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Amid COVID-19 transmission concerns, Husky Energy announced on Sunday that it will begin a suspension of major construction work on the West White Rose Project.
In a release, Husky says that risk of transmission among a large construction workforce could not be adequately mitigated.
“We are taking the steps necessary to keep our people and our construction sites safe,” CEO Rob Peabody stated in the release. “These are the right decisions for our people, their families and the community.”
Husky is working co-operatively with its contractors to safely suspend all activities and to demobilize and secure its construction sites.
As for the White Rose field and its satellite extensions 350 kilometres offshore, Husky says work continues on board the SeaRose floating production, storage and offloading vessel with enhanced workforce control measures to ensure ongoing safe operations.
The company says it will provide a business and capital spending plan update in due course.
Meanwhile, the Canada-Newfoundland Labrador Offshore Petroleum Board, under the Canada-Newfoundland and Labrador Atlantic Accord Implementation Act, has issued an order that limits offshore sites to "only employees essential to the safe and environmentally responsible operations" with the excepetion of those approved by the Chief Safety Officer.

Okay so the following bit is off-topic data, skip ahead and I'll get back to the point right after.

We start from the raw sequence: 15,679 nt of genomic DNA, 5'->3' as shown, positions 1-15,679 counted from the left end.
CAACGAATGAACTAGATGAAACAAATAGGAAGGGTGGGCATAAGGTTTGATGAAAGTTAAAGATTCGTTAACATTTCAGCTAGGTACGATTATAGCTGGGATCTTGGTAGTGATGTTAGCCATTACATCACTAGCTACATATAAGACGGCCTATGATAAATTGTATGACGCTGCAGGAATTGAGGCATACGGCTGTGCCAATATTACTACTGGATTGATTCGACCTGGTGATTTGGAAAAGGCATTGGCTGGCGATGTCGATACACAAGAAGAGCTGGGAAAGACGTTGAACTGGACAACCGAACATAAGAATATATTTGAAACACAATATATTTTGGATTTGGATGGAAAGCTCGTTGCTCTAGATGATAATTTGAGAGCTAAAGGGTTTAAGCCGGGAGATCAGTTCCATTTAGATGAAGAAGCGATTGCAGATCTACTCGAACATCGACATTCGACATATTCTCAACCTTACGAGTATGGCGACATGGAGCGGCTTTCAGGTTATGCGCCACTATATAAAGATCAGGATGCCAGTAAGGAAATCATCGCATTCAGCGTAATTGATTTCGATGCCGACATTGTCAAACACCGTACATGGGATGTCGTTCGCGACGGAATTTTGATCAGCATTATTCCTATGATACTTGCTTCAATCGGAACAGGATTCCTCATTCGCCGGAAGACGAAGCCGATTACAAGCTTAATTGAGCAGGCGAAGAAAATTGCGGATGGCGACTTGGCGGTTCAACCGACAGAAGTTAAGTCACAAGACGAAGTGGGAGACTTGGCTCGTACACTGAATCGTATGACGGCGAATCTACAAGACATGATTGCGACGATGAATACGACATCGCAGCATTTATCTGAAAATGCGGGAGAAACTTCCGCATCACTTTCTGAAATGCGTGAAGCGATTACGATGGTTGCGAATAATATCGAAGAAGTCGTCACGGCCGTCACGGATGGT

As such, the order means that the operators have to get all non-essential employees back onshore.
This order remains in effect until the Chief Safety Officer is satisfied normal operations can resume without restrictions.
Earlier this week, the C-NLOPB says offshore personel traveling through Cougar Helicopters facility in St. John's, along with Cougar employees, have been subject to COVID-19 screening since early March.
In a released, the C-NLOPB says screening at the heliport, conducted by Atlantic Offshore Medical Services, includes a questionnaire and temperature scan.
Individual offshore operators are also implementing additional screening for workers onboard supply vessels and for those currently awaiting redeployment.
The C-NLOPB says all stakeholders have measures in place and are in communication in order "to ensure a consistent basin-wide response."
Their offices remain closed to outside visitors and the regulator says it has begun a phased approach to having its staff work remotely, with non-essential employees being asked to stay at home and those who can already work from home to do so.